- Project plans
- Project activities
- Legislation and standards
- Industry context
Last edited 09 Mar 2018
Base date in construction contracts
A 'base date' is a reference date from which changes in conditions can be assessed.
The base date in construction contracts is generally used as a mechanism for the allocation of risk between the client and contractor for changes that might occur in the period between the contractor pricing the tender and the signing of the contract. This period can be very long and changes that occur may have a significant impact on the costs of the works.
The base date sets the reference date from which the conditions under which the tender was prepared are considered to have been known by the contractor and so are properly reflected in their price. If specified conditions change before the contract is implemented, then the contract may be adjusted to reflect this.
On very small projects, where the time frame is short, this may not be considered necessary. On larger projects, the base date can be used to allow changes to the contract sum, or sometimes extensions of time, or even to determine which rules will apply to the contract (for example which edition of arbitration rules).
The exact provisions will depend on the specific form of contract that is adopted. For example, in the Joint Contracts Tribunal (JCT) Design and Build Contract, the base date determines the allocation of risk in relation to changes in statutory regulations, changes to VAT exemptions and changes to definitions of dayworks.
Traditionally the base date was set as the date of tender, however this was sometimes found to give rise to uncertainty because of the complexity and duration of tendering procedures. The usual practice now is to insert a date in the contract linked to the date of the return of tenders.
The FIDIC suite of standard conditions of contract (the Red Book and Yellow Book), set the base date at 28 days before the latest date for the submission of tender. The JCT Design and Build Contract suggests a date that is 10 days prior to the date of the return of tenders.
NB According to NRM1: Order of cost estimating and cost planning for capital building work, the term ‘base date of cost data’ means; ‘...the date on which rates and prices contained within cost analyses or benchmark analyses are taken as a basis for calculations.’
And the term 'estimate base date' means '...the date on which the cost limit (excluding inflation – i.e. the sum of the works cost estimate, project/design team fees estimate, other development/project costs estimate and risk allowance estimate) is established as a basis for calculating inflation, changes or other related variances.'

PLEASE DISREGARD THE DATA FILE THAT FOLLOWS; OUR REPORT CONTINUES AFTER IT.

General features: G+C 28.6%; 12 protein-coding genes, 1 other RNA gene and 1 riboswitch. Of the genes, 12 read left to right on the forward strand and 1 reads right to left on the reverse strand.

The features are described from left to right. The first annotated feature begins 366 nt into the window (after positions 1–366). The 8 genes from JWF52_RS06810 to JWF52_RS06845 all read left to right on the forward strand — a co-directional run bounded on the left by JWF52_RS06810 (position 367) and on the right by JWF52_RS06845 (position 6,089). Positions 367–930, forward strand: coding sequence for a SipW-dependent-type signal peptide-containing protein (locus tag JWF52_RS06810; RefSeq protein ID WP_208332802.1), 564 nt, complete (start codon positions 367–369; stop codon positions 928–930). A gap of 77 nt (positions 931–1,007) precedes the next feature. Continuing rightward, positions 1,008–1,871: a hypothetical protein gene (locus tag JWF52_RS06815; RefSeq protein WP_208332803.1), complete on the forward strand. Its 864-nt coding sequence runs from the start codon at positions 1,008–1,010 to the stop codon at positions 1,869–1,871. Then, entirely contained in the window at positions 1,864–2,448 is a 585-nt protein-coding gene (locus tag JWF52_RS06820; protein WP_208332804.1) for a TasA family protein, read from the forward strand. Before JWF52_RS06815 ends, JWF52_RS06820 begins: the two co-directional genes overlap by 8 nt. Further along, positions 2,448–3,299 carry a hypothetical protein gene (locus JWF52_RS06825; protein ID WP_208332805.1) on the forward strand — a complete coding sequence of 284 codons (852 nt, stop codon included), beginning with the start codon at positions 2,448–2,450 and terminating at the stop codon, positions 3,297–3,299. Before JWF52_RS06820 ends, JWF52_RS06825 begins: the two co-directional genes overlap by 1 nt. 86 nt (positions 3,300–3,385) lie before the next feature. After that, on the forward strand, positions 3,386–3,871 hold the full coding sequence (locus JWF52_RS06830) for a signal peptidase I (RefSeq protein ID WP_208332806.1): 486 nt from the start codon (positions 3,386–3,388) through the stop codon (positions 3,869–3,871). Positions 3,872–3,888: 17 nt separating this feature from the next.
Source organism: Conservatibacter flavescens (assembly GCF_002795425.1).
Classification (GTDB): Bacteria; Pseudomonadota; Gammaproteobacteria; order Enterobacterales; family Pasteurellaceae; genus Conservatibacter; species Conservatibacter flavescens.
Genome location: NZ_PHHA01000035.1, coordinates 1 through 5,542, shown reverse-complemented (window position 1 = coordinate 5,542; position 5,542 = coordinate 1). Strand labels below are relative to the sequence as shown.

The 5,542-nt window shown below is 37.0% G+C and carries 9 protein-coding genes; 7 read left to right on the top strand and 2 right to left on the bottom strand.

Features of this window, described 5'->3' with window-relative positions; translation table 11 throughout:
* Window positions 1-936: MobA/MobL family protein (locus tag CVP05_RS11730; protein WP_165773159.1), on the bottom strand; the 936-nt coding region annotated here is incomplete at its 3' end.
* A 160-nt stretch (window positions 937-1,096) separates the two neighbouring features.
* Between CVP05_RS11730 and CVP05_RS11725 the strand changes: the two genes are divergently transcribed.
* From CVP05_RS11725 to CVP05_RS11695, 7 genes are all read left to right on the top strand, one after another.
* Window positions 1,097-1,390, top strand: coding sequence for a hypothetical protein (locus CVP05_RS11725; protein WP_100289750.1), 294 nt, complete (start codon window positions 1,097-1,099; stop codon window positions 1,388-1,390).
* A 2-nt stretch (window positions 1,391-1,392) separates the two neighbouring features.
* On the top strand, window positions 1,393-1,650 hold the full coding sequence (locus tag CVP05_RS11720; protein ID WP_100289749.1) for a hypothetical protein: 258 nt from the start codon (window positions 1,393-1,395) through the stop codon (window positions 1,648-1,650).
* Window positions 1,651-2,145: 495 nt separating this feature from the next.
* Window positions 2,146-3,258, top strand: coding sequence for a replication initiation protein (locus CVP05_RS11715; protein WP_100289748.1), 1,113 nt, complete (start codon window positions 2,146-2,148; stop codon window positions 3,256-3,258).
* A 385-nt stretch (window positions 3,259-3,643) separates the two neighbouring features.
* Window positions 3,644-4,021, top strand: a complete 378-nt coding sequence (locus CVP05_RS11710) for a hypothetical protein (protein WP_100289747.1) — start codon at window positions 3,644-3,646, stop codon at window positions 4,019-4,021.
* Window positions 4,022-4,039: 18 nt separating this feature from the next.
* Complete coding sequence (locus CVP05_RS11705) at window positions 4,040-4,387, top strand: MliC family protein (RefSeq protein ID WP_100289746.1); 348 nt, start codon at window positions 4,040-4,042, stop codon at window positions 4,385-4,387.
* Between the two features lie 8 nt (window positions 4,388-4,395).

NB: Fluctuation clauses are a way of dealing with inflation on large projects that may last for several years. The contractor may be asked to tender based on current prices and then the contract makes provisions for them to be reimbursed for price changes over the duration of the project (a fluctuating price). This may be done by setting a base date for specified items and defining the price indices by which fluctuations will be assessed.
 Related articles on Designing Buildings Wiki
- Base year.
- Completion date.
- Construction contract.
- Contract conditions.
- Contract sum.
- Extension of time.
- Liquidated and ascertained damages.
- Loss and expense.
- Progress in construction.
 External references
Featured articles and news
Gustavo Giovannoni’s role in integrating modern planning requirements into historic town centres.
Against Hackitt's recommendations, the government are to consult on combustible cladding ban.
People or density - can we create urban liveability at ever-increasing densities?
3D printing is the computer-controlled sequential layering of materials to create 3D shapes.
Hackitt review calls for a radical rethink of the whole system and how it works.
Life cycle assessment is used to total up the environmental impact of a product’s supply chain. But why building LCA?
The government warns building owners of a performance issue with Grenfell fire doors.
Ramboll discusses how digitisation is contributing to how they design, engineer and construct in new and different ways.
'Carillion could happen again, and soon' is the stark warning from the heavily critical final report into Carillion's collapse.
In the wake of British architect Will Alsop's death, read about one of his most distinctive buildings.